For years, many great soccer matches and concerts have been held at the Soccer City Stadium. Now, the calabash-shaped world-class stadium is rising up for its new challenge as a field hospital for patients suffering from the coronavirus.
It joins the Nasrec Expo Centre, which is only 1km away, as venues are redesigned to house patients who contract the respiratory disease.
This is not the first time the stadium has been redesigned to serve the nation. For the 2010 Fifa World Cup, the stadium, which hosted the opening and closing matches, had to be redesigned.
Two days after the lockdown was announced by President Cyril Ramaphosa last month, a team of professionals including architects, hospital-design specialists, interior and urban designers responded to a 72-hour turnaround brief to turn the stadium into a field hospital.
As the team couldn’t be together, they worked through the brief on Zoom.
Jean Grobler, director at the architect firm Boogertman and Partners said a stadium designed for large volumes of segregated audiences to move swiftly within defined areas lends itself to creating space for patients, medical staff and suppliers to move through a treatment system while keeping the distancing needed to minimize the risk of infection.
“From basement-level to the upper-suite levels, each tier of the stadium was assigned a role in the flow of treatment from testing and patient assessment to high care in ICU units,” Grobler said.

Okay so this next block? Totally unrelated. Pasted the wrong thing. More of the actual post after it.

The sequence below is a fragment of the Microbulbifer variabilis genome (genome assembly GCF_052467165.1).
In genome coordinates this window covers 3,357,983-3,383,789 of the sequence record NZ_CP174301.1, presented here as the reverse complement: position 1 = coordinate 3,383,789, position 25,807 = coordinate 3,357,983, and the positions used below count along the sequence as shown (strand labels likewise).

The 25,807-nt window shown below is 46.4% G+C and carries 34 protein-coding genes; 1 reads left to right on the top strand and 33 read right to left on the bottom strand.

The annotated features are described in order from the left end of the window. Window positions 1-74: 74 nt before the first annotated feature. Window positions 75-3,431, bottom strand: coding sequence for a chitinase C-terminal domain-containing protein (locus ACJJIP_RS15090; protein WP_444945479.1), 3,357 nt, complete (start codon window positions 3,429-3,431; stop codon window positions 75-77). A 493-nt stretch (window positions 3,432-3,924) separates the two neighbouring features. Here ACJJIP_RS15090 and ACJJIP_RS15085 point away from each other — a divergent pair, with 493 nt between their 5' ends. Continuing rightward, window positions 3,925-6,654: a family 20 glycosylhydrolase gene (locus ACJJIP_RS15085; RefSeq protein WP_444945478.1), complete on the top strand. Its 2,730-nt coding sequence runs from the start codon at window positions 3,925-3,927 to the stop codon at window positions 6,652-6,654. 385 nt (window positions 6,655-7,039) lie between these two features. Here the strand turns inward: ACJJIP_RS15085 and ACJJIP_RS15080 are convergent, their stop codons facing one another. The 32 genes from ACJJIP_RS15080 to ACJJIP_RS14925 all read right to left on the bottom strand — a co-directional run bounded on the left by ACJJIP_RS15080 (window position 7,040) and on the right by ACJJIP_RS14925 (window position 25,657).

“While I hope we never have to build our design which we believe is an excellent solution for initial low-risk cases through to full ICU facilities, the spirit of collective problem-solving and goodwill was incredible. It made us proud of our profession,” he said.
Grobler said they worked with the calabash-designer Bob van Bebber and other medical experts.
Grobler said the final proposal is a holistic solution that included adjusting a National Health System patient-flow process from admission to treatment and escalation to ICU wards if needed, right through to mortuaries.
Provision of facilities for patients was divided into three categories of risk, with the appropriate shielding and cubicles for those at the highest need of care and intubation, with beds and less intensive medical facilities for patients who needed to be monitored.
The hospital proposal provides for at least 1500 beds.
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